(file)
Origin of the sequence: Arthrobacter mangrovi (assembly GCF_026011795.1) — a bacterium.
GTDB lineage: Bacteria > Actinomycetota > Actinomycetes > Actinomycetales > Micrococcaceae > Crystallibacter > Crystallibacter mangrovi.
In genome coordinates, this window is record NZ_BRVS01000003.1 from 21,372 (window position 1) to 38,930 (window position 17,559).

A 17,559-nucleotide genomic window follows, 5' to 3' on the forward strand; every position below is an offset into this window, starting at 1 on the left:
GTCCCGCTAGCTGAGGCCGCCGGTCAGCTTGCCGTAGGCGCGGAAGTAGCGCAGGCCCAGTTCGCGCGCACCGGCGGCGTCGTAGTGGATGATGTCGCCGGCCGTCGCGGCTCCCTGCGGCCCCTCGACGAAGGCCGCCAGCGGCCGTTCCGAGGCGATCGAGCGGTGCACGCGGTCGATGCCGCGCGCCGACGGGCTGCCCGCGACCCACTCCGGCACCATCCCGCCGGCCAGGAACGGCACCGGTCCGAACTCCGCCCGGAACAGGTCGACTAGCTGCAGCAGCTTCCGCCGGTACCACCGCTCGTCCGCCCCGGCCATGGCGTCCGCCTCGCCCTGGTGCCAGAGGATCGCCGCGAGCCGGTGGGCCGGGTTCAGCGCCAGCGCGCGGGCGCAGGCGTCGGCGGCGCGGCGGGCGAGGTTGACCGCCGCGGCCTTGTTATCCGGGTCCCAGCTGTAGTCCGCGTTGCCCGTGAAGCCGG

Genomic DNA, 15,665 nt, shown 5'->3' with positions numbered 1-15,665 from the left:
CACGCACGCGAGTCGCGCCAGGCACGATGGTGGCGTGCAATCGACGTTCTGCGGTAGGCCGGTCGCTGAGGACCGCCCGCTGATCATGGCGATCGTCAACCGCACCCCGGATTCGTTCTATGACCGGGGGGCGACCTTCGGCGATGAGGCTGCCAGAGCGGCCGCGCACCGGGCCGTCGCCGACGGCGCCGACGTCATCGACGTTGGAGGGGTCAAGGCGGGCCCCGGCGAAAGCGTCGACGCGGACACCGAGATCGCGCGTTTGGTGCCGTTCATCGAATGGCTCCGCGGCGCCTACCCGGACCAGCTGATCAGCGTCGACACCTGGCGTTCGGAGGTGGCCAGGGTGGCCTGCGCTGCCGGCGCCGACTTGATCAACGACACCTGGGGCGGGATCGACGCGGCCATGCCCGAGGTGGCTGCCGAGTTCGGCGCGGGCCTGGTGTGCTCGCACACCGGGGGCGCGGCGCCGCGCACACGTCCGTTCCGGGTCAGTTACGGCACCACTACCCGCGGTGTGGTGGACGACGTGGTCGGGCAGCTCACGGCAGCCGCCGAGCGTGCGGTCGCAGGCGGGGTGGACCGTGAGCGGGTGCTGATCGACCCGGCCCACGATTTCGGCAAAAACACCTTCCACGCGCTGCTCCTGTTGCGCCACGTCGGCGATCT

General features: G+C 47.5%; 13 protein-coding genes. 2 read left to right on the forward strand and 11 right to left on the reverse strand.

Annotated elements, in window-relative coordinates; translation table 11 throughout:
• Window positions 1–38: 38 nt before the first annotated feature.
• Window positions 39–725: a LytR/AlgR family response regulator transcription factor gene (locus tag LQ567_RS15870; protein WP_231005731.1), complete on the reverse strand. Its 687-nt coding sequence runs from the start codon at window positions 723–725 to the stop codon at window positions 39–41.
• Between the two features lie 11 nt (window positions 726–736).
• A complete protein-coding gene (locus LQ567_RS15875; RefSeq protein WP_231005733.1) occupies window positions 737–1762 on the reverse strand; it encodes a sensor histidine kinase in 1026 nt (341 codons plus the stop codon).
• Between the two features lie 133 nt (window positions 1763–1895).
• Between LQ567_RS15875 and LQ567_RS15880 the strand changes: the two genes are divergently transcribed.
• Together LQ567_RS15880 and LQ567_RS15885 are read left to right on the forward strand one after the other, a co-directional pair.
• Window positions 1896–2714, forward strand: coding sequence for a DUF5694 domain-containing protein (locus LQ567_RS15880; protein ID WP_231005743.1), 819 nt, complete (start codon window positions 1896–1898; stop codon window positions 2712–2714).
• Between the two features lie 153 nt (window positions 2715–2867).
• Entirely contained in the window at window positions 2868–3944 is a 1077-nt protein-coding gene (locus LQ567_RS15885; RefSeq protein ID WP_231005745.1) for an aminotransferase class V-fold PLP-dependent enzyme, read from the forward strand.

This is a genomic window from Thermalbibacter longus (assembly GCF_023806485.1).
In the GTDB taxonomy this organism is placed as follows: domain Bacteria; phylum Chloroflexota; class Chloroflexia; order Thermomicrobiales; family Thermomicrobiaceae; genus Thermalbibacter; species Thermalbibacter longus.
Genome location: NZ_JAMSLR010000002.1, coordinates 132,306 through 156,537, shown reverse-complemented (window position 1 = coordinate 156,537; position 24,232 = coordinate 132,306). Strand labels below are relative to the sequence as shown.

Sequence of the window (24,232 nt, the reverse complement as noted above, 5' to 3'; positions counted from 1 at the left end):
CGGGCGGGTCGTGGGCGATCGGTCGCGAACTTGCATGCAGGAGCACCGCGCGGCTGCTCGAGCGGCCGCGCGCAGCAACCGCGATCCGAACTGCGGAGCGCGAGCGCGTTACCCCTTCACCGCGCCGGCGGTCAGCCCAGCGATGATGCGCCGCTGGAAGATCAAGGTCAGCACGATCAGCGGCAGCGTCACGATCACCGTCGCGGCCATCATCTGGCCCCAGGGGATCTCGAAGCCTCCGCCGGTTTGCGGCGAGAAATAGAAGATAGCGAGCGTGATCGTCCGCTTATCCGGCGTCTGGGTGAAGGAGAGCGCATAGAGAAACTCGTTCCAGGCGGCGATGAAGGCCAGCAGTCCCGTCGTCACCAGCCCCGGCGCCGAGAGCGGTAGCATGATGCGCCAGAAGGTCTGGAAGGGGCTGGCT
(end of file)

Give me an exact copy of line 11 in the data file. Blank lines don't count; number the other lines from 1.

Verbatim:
• Window positions 39–725: a LytR/AlgR family response regulator transcription factor gene (locus tag LQ567_RS15870; protein WP_231005731.1), complete on the reverse strand. Its 687-nt coding sequence runs from the start codon at window positions 723–725 to the stop codon at window positions 39–41.